Do leaders who blame - Leave the Cow in the Ditch?

Nov 3 2020

The Leader Mind Equation

A reflection from 'The Leader-Mind Equation' (p 255-256)

As the countries of the world lurch through the challenges of dealing with Covid-19, it is inevitable that mistakes will have been made. As time passes, and with the benefit of hindsight, we will eventually be able to see with more clarity which of the actions taken were strategically sound and which ones were indeed mistakes/bad choices. As I write this in October 2020, the Covid experience is far too current for us to make that call with any degree of confidence.

What the experience has illustrated for me immediately is the sad human habit of asking the wrong question when something is awry. The right questions would be: "How can wefix this?", "What went wrong?" and "How can we learn from this?". These questions generate the kind of learning that deals with the immediate issue, arms us for the future and helps us to deal with analogous situations when they occur. In contrast, the wrong questions block learning and lead us down false trails that lead to pain but not productivity.

The wrong question is of course: "Who is to blame?"

Pages of every newspaper - spawning hours of conversation, inquiry and speculation - are wasted each day on the wrong question; on blaming some person or organisation for what has transpired. Excuses proliferate as individuals and groups try to shift blame or avoid the accusations and censure of others.

"Whose fault is it?" is not just the wrong question at this time - it's always the wrong question! Blaming someone for something (or even for everything) is a temptation we often choose, as if finding out who is responsible somehow settles the matter. Relieved that we have found someone to blame (and it's not us!), we become spectators at the ritual of consequences - and the cow stays in the ditch!

If you don't understand the 'Cow in the Ditch' reference, then let me help you. Anne Mulcahy, a former CEO of Xerox, related a piece of advice that she was once given: "When things go wrong, remember three things. First, get the cow out of the ditch. Second, work out how the cow got into the ditch. Third, do whatever is needed to prevent the cow falling in the ditch in future."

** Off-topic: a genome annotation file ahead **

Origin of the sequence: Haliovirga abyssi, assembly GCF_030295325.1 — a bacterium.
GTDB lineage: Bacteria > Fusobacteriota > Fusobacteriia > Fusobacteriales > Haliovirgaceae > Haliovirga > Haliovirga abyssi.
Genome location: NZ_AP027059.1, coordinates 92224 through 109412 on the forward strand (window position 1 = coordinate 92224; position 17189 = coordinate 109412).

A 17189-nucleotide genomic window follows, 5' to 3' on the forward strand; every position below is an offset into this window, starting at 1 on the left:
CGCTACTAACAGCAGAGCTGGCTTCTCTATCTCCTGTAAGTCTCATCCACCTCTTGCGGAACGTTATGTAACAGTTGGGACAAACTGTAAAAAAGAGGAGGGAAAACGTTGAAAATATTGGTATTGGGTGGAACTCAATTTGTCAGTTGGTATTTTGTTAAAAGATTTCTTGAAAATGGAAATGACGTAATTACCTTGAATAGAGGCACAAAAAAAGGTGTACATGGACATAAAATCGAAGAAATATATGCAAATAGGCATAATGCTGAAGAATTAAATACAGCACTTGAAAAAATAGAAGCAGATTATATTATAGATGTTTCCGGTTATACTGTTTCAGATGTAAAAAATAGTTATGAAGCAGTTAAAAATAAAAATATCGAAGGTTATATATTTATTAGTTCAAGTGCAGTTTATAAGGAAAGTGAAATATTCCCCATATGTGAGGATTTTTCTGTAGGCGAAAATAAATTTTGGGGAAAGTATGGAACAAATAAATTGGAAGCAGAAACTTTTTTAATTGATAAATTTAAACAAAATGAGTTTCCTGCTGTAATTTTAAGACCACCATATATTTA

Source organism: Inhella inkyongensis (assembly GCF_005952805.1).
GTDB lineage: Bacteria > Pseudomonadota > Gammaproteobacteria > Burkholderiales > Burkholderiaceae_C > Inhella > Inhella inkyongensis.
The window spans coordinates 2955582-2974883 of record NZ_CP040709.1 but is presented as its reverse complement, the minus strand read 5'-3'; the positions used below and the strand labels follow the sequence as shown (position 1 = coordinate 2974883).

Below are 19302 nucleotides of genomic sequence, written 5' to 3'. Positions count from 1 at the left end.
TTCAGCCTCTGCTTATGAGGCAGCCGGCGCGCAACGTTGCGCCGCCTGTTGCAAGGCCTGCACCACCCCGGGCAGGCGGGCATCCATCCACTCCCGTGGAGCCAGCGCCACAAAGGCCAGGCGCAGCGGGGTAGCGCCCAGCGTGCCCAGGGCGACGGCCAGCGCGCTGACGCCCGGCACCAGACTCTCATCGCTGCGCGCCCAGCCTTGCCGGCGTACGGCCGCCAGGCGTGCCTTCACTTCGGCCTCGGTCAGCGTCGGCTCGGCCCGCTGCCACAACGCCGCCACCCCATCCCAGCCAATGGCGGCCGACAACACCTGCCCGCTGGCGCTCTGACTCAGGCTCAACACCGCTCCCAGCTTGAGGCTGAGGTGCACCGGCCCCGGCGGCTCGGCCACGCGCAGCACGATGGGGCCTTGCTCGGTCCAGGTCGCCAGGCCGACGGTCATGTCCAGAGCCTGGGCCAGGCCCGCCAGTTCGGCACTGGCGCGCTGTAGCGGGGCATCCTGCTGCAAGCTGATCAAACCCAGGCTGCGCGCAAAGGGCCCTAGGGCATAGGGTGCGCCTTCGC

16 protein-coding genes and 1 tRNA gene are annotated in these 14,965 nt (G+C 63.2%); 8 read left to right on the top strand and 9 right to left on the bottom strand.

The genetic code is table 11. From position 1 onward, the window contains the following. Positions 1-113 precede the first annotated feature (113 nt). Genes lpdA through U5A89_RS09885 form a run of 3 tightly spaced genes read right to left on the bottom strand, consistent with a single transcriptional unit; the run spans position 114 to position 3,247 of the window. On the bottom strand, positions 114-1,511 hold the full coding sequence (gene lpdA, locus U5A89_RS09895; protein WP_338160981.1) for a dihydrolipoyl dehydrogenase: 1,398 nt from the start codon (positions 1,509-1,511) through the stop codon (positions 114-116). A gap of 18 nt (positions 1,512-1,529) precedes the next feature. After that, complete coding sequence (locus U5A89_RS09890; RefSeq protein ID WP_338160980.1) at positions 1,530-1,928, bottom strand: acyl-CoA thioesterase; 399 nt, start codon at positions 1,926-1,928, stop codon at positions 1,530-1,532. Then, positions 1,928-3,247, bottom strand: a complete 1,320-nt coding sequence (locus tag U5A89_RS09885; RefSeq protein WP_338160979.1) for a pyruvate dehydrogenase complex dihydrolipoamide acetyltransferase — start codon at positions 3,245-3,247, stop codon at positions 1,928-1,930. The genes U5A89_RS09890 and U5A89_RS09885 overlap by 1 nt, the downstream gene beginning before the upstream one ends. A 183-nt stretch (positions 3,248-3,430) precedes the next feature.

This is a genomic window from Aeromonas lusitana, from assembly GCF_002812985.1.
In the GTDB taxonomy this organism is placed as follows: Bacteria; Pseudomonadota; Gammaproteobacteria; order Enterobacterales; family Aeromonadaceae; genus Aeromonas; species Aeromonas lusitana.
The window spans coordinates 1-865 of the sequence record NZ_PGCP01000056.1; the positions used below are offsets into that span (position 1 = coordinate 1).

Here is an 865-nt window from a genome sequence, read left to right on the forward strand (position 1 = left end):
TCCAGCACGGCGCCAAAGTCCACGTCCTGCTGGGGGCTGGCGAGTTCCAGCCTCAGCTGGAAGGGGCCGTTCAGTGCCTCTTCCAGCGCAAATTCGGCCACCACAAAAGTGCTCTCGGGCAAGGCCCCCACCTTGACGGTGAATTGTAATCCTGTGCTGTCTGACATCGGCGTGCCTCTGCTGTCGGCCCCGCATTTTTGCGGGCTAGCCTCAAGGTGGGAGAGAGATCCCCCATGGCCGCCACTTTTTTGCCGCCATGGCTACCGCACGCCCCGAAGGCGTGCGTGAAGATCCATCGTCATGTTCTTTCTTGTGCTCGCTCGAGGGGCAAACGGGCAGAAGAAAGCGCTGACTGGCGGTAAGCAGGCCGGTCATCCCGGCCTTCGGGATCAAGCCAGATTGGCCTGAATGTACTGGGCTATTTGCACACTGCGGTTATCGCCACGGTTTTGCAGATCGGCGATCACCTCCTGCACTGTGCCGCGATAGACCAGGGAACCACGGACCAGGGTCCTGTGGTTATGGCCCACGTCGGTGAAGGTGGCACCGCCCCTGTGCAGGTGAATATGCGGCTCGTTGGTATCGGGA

It's a piece of advice that is relevant to anyone who finds themselves indulging in the wasteful habit of blaming. As leaders and managers, when we blame someone for something that went wrong then what usually happens is this:

  • The accused person either tries to avoid or shift the responsibility, or they try to justify whatever they did;
  • They make sure that 'next time' they don't step up and make the decision - then they can't be blamed;
  • The culture of your team, business or school becomes focused on avoiding blame rather than on becoming more effective by improving systems or training.

In this kind of culture, problems are deferred or delegated, bosses are rarely told the truth (too dangerous) and enterprise and initiative are regarded as too chancy. It's better to be safe. But paradoxically, it is organisations which are hobbled by this culture that repeatedly make mistakes because they can't learn from them. The cow falls in the ditch repeatedly! There is an alternative formula for dealing with mistakes or things that went wrong, and it's all illustrated in the cow narrative: Solution + Learning + Future Focus.

Solution: whatever went wrong, everyone takes responsibility for finding a fix. No energy is wasted on the problem or finding fault. Get the cow out of the ditch.

Learning: what have we learned that will help us to avoid the problem situation in the future? What has this episode told us about the limitations of our systems and practices? Which were the open gates or drooping fences that let the cow out of the pasture?

Future Focus: what do we do next? What will help us thrive in future whilst also allowing us to avoid or deal effectively with similar challenges when they occur? How can we keep the cow safe and grow the farm? When things go wrong, when mistakes are made, when you and your organisation are challenged by omissions or miscalculations - refuse to spend any time on allocating blame or finding fault. These activities use up a lot of energy for no reward; they accumulate personal distress and diminish mutual trust. Meanwhile, the cow stays in the ditch!

You can purchase 'The Leader-Mind Equation' from